'You're all misogynists! You're supporting trafficking! You're disgusting!'
One second into one of the most unique theatrical pieces you will ever hear about, I already felt something you don't usually feel in an opera. Deeply uncomfortable. Admittedly, the opera or ballet often make me feel a little uneasy; either embarrassed, confused or a little fidgety. But the Sex Workers' Opera thrust this discomfort straight into my face, unavoidably, blatantly and fantastically.
A faux protesting scene opens the Opera and instantly drags the audience to the edge of their plastic seats.
The English Collective of Prostitutes were generous enough to give me a free ticket to the event and I instantly jumped at the chance to attend. I found myself sat in a full house, in the somewhat cramped Courtyard Theatre, struggling to view the scenes play out and the prostitutes perform over the heads of both men and women. I wasn't sure what to expect, a Hoxton concoction of La Traviata, Moulin Rouge and the glamour of RuPaul's Drag Race, perhaps? In reality, the opera depicted a range of situations, from web camming, pole dancing, street walking and S&M dominance, but its overall message was a resounding chorus against the Nordic model in regards to prostitution.
Approximately half of the performers of the opera actually work in the sex industry, we were not told who was and who wasn't in order to maintain anonymity. Performers represented a range of ages, body shapes, and even gender, but failed in my opinion to truly represent the ethnic diversity present within the sphere of Britain's sex work industry. It would have benefited from attempting to portray this reality a little more explicitly. Co-director, Knox seemingly appreciates this "Though we have reached out, we've had to come to terms with the fact that those for whom sex work was not a choice may not want to take part," Knox says. "That's why the call-out for diverse experiences is so important in balancing the stories told on stage".
Nevertheless, the Sex Workers' Opera was a tour-de-force, luring the audience into an understanding that prostitution represents, just another kind of work. The performers' twisting of whips and hips successfully drew the audience into agreement with their underlying political message, total decriminalisation of prostitution.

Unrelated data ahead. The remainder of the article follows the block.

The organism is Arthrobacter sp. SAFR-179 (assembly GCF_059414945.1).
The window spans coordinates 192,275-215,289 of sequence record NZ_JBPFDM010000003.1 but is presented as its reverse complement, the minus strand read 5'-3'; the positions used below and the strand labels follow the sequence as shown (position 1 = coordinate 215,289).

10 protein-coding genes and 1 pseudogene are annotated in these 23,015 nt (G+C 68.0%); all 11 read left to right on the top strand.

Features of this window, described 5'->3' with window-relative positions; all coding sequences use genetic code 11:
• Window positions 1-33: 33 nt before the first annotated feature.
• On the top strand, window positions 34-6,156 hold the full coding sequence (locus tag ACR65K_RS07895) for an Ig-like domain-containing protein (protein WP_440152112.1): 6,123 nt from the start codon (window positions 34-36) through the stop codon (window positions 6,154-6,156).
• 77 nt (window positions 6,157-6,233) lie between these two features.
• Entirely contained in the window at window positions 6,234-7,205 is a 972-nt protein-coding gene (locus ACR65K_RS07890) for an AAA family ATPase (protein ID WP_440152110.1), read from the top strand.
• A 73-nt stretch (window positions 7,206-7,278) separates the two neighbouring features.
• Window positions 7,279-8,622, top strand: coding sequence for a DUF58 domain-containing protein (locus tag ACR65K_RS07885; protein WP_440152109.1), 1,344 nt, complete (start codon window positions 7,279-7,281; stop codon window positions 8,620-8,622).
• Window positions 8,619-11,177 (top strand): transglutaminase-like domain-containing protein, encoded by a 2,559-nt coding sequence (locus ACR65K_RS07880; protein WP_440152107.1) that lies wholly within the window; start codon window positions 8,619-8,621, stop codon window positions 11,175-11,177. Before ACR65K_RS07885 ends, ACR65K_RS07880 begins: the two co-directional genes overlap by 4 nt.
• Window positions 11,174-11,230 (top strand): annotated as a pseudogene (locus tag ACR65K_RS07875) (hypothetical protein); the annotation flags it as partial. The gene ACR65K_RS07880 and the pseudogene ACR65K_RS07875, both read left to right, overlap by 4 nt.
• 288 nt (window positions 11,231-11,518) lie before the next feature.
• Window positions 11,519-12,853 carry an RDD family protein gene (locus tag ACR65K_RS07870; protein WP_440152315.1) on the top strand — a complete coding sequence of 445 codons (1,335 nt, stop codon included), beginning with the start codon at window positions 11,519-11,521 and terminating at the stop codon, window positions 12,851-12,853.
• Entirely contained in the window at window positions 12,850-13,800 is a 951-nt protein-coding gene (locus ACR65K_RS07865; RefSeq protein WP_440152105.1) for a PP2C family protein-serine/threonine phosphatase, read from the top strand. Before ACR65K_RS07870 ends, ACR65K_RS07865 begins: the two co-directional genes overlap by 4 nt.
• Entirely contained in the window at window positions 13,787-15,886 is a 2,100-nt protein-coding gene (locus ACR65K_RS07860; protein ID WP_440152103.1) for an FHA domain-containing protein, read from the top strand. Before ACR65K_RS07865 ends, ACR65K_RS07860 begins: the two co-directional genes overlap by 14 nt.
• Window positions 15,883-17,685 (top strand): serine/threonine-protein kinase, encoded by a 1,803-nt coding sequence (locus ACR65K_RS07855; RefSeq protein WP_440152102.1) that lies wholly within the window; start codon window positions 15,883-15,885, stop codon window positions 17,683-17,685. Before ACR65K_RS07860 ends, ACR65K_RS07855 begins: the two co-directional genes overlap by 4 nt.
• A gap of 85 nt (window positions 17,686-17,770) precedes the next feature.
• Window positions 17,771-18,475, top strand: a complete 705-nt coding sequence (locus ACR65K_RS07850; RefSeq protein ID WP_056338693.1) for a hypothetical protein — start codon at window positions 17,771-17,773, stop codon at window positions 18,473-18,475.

The show was developed alongside a series of community workshops supported by the Royal Opera House and Goldsmiths Annual Fund. The show was the brainchild of Clouds Haberberg .It depicted a range of moments, each filled with well calculated and arranged humorous, upsetting, and touching lines. The opera revealed the humanity and nuance related to the work of sex work. It extended far beyond the conventional, polarised illustrations of prostitutes in the press as empowered middle class escorts or helpless, victims of trafficking.
One scene shows a sex worker accompanying a man to a bar, no kissing, no fucking, simply listening. But the sex worker isn't depicted as an innocent and engaged ear, she isn't a shoulder to cry on, she is ultimately a human, who doesn't have a desperate urge to hear her client bemoan his life and his wife's lack of affection. In fact, the sex worker is deeply bored. She dismisses the John's self pity and insists he takes his wife out, tell her he loves her and maybe takes her to a spa. The John instantly rejects the spa idea 'It's too expensive!' he exclaims. The prostitute scoffs, 'You can't afford a spa, but you can afford an hour with me... Ha!'.
What will stay with me, was the collection of supportive, open minded, but also eclectic people that were drawn in to attend and view the Sex Workers' Opera. I sat beside a young guy, eagerly stating moments before the show 'I've never been to the theatre before! I'm here with my girlfriend who's writing her dissertation about prostitution'. It was an absolute delight to see him squirm ever so slightly at the start, and slowly melt with the loss of his inhibitions. By the end of the show he had watched a trans sex worker strip, listened to a South American via webcam, and experienced a Soho Raid. His mind, like mine had be unequivocally blown.